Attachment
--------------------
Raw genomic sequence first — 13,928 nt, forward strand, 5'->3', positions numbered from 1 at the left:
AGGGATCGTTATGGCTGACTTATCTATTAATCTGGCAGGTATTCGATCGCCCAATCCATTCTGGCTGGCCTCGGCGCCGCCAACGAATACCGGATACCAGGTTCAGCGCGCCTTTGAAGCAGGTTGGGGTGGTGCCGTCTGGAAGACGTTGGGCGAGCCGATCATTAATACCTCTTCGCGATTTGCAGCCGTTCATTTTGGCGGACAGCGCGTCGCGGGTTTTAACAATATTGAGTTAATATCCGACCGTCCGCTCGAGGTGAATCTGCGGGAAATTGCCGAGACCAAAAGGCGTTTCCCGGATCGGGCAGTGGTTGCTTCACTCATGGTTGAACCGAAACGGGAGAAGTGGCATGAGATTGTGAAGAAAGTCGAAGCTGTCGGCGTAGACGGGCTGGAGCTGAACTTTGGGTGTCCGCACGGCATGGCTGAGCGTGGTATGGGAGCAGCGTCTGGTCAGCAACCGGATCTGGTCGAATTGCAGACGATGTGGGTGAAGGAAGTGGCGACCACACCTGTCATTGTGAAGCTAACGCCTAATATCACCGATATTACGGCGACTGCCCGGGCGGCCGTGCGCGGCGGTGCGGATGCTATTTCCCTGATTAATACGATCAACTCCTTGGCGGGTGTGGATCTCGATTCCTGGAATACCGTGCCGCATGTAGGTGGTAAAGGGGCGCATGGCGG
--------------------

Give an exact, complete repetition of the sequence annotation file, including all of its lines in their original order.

Raw genomic sequence first — 13,928 nt, forward strand, 5'->3', positions numbered from 1 at the left:
AGGGATCGTTATGGCTGACTTATCTATTAATCTGGCAGGTATTCGATCGCCCAATCCATTCTGGCTGGCCTCGGCGCCGCCAACGAATACCGGATACCAGGTTCAGCGCGCCTTTGAAGCAGGTTGGGGTGGTGCCGTCTGGAAGACGTTGGGCGAGCCGATCATTAATACCTCTTCGCGATTTGCAGCCGTTCATTTTGGCGGACAGCGCGTCGCGGGTTTTAACAATATTGAGTTAATATCCGACCGTCCGCTCGAGGTGAATCTGCGGGAAATTGCCGAGACCAAAAGGCGTTTCCCGGATCGGGCAGTGGTTGCTTCACTCATGGTTGAACCGAAACGGGAGAAGTGGCATGAGATTGTGAAGAAAGTCGAAGCTGTCGGCGTAGACGGGCTGGAGCTGAACTTTGGGTGTCCGCACGGCATGGCTGAGCGTGGTATGGGAGCAGCGTCTGGTCAGCAACCGGATCTGGTCGAATTGCAGACGATGTGGGTGAAGGAAGTGGCGACCACACCTGTCATTGTGAAGCTAACGCCTAATATCACCGATATTACGGCGACTGCCCGGGCGGCCGTGCGCGGCGGTGCGGATGCTATTTCCCTGATTAATACGATCAACTCCTTGGCGGGTGTGGATCTCGATTCCTGGAATACCGTGCCGCATGTAGGTGGTAAAGGGGCGCATGGCGG